Average True Range: The Time-Tested Volatility Indicator That Helps Avoid False Breakouts

There are a number of ways to measure volatility. Average True Range (ATR) is one of the older measures used by traders that have stood the test of time.

ATR was introduced to the trading community by J. Welles Wilder in his 1978 book, New Concepts in Technical Trading Systems. Mathematically, the formula is similar to an exponential moving average and was relatively easy to calculate before computers were available.

The first step in calculating the ATR is to find the true range, which is defined as the largest absolute value of the:

1. High – Low,
2. High – Previous Close, or
3. Low – Previous Close

Although the true range or ATR can be calculated for any time frame, we will use daily data as an example. Since the ATR is designed to measure volatility, the true range will look back to the previous day to measure the range when a gap or inside day occurs in the market.

A gap is a day when the market opens above the previous day’s high or below the previous day’s low. The true range accounts for the gap in the volatility, while simply measuring the distance between the high and low would miss the size of the actual daily price move.

An inside day is a day with a small difference between the high and the low, and by looking back to the previous day’s close a better view of trading activity and volatility can be obtained.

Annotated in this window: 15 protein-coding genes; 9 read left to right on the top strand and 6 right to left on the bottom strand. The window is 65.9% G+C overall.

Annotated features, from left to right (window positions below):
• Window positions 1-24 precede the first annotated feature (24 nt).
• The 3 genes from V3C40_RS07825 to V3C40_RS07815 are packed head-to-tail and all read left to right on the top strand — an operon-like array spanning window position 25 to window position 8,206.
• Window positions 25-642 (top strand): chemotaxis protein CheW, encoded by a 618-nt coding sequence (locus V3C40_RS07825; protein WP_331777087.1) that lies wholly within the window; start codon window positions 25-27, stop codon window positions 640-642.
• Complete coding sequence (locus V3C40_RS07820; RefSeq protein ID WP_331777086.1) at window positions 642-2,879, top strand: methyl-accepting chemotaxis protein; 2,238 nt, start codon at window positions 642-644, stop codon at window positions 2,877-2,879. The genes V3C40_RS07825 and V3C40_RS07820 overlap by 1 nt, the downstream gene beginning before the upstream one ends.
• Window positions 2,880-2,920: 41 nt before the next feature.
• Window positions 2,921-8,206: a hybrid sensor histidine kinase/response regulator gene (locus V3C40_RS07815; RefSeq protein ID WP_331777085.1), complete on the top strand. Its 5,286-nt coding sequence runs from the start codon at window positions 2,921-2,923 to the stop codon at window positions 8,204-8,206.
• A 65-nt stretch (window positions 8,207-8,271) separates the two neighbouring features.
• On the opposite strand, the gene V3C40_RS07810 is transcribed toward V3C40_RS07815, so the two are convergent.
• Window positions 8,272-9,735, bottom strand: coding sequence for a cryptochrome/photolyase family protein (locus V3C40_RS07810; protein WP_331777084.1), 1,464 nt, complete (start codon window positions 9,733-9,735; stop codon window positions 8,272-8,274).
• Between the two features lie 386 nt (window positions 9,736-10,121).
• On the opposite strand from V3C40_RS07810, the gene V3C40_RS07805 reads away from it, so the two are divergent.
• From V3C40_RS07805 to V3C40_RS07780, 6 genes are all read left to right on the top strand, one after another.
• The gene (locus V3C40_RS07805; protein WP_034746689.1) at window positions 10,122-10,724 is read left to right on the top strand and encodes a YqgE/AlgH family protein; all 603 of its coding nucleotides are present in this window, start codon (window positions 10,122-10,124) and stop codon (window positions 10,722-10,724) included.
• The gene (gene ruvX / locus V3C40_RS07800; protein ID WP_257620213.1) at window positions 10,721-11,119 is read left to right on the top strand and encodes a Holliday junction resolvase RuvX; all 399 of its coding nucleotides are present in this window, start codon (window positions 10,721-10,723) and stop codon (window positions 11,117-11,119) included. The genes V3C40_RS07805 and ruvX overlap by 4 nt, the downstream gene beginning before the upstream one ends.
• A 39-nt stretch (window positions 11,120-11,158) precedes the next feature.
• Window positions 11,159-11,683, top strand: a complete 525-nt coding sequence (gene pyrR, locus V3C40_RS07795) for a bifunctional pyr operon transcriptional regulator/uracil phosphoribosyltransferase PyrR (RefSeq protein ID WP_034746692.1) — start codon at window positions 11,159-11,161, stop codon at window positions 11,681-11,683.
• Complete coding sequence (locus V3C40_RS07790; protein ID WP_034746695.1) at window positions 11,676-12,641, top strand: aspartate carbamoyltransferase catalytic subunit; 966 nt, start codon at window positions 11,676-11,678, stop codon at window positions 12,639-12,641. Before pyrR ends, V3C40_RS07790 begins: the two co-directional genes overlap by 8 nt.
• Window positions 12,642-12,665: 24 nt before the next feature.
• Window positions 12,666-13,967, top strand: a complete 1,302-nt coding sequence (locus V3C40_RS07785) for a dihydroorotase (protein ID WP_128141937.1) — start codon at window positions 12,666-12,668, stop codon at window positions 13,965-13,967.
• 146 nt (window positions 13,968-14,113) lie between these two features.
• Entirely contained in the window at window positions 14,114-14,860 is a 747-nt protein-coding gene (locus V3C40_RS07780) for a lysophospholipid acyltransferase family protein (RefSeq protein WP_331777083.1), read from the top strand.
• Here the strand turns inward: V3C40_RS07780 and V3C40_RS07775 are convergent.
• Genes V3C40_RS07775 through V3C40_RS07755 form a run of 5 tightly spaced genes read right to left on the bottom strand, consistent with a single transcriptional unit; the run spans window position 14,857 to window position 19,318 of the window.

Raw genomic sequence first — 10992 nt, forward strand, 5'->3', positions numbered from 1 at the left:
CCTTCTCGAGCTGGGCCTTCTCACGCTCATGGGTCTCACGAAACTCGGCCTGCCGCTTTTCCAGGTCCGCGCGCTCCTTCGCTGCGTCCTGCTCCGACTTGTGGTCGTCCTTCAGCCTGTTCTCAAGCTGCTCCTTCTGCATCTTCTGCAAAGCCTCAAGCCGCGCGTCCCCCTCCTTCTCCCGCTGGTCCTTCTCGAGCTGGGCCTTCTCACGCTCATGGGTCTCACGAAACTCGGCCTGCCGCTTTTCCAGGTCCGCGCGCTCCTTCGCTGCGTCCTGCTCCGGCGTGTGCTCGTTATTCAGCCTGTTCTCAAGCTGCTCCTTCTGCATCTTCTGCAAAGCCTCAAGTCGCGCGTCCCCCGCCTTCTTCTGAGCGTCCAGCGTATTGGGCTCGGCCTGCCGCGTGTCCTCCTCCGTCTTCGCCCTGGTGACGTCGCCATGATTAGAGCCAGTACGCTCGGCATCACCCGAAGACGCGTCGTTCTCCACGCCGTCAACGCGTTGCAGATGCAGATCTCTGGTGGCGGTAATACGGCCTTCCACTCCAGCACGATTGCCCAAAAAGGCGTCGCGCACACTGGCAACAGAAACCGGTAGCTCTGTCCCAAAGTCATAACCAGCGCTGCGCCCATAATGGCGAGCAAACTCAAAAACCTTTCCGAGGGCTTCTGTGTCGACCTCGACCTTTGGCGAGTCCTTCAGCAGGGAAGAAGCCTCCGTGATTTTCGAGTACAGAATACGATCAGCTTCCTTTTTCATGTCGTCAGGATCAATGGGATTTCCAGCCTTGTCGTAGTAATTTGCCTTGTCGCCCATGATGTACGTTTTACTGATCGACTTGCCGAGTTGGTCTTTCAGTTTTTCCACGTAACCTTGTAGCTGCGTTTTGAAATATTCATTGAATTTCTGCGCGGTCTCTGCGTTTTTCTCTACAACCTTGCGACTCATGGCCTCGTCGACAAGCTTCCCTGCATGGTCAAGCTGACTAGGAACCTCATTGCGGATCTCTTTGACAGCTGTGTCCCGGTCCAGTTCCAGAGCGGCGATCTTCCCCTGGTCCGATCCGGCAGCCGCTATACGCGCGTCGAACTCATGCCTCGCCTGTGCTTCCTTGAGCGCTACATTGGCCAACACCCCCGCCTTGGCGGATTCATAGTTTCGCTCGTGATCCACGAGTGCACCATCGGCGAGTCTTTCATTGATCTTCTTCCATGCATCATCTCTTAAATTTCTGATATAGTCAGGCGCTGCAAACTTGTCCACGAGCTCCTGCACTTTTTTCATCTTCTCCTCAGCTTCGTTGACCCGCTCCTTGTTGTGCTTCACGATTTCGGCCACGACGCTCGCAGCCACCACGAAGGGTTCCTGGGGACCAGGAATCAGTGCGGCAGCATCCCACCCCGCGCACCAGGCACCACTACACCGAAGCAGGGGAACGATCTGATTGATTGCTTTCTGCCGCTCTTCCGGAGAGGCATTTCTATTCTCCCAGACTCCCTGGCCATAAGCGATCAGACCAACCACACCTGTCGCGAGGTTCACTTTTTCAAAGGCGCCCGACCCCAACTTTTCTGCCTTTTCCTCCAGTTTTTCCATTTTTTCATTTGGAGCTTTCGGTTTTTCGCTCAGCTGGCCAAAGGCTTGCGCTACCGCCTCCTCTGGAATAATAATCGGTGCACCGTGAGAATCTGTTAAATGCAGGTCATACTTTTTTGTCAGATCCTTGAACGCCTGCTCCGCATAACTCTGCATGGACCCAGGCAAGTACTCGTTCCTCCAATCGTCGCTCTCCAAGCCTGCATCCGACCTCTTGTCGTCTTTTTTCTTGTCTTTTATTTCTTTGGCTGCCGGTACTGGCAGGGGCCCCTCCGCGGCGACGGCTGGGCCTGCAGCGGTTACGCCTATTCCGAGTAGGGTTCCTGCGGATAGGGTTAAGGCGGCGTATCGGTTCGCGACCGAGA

The true range is calculated each day, and ATR is commonly found using 14 days:

Current ATR = [(Yesterday’s ATR * 13) + (Today’s True Range)] / 14

How Traders Use Average True Range

Traders use ATR to confirm a price breakout. Breakout moves are likely to be accompanied by an increase in ATR. Trading ranges will generally be consistent with lower values of the ATR.

In the chart below, the ATR is applied to the Dow Jones Industrial Average using monthly data. A moving average has been added in order to highlight trend changes.

Average True Range chart

Note the times when the ATR crossed above the moving average and then fell back below the average. This means price volatility was much higher during the time when the ATR was above its moving average.

Note the drastic move in ATR above the moving average during March of 2020. This could have warned investors of the panic-driven selloff. On the other hand, traders often like volatile markets. Larger price moves allow them to make greater profits, and some may prefer to trade only in markets where the ATR is above average.

Traders can also use the slope of the ATR line to assess whether the indicator is rising or falling. They may want to participate in markets where ATR is rising hoping that they will catch the fastest moving trends. This technique will be more sensitive than applying a moving average to the indicator and should lead to more trading signals.

Why It Matters To Traders

Price charts often show a false breakout. Price consolidations will generally take place while the value of ATR is low. False breakouts occur when price makes a small move out of the consolidation pattern and then falls back into the trading range.

Sustained breakouts will often be accompanied by a rising ATR, and trading only when ATR confirms the price action should help reduce the number of losing trades.

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